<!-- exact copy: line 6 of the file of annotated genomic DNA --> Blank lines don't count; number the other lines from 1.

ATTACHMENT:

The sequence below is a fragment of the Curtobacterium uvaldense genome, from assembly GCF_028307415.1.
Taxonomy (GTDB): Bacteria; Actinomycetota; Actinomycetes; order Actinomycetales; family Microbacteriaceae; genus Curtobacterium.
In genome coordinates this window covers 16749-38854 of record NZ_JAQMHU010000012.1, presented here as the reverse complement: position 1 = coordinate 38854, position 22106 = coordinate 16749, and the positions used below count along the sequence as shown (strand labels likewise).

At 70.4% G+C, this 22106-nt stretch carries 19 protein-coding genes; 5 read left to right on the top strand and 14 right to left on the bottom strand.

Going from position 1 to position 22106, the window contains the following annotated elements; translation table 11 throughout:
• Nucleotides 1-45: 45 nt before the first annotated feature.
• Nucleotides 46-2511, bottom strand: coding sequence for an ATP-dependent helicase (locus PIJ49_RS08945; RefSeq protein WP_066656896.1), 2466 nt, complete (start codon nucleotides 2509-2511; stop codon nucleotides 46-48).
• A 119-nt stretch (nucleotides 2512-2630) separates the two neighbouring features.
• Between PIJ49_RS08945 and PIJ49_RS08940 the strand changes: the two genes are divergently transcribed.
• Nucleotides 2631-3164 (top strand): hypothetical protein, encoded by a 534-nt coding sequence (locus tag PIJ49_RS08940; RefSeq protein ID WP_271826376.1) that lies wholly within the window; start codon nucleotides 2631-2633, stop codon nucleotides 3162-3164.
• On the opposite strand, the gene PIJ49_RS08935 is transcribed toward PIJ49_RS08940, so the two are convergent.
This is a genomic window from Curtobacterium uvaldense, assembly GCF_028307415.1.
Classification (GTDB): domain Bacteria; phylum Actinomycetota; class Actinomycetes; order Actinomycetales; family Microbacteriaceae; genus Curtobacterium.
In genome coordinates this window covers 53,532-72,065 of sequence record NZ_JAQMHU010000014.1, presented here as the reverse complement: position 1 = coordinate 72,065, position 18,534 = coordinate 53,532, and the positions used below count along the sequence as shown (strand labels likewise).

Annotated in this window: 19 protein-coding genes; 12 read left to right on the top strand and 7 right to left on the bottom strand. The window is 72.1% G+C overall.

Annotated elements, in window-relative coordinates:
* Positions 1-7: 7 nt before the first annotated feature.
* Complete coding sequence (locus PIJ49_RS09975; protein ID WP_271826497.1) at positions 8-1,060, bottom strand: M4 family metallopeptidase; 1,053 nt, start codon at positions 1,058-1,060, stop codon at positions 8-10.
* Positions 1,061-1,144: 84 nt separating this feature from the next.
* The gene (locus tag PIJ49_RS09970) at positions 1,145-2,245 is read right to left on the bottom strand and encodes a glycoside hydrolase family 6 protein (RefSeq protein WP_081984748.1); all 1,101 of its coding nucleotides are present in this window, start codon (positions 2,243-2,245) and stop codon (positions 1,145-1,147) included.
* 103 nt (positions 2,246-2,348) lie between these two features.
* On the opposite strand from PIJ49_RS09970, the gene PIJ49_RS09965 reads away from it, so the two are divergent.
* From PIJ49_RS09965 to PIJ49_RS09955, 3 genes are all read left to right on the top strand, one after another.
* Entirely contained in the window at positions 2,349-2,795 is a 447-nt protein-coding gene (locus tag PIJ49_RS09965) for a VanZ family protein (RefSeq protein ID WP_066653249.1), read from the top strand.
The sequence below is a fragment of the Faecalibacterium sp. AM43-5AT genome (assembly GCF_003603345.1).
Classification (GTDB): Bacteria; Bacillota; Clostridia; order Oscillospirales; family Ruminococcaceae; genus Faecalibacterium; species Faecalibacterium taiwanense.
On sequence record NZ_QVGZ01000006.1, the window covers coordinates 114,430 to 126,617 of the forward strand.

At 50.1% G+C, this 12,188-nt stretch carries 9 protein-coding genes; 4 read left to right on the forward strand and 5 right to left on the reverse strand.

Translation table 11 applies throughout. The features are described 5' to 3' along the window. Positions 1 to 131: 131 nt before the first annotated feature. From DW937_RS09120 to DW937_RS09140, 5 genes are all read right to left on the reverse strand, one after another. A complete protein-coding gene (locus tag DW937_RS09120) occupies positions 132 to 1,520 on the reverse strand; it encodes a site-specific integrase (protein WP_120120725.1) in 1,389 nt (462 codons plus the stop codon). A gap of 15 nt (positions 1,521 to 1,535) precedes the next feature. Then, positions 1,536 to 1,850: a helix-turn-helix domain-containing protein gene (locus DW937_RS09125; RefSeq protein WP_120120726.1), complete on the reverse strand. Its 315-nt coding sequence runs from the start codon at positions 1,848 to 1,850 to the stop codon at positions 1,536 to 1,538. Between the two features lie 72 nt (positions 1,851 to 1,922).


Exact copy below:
• Nucleotides 1-45: 45 nt before the first annotated feature.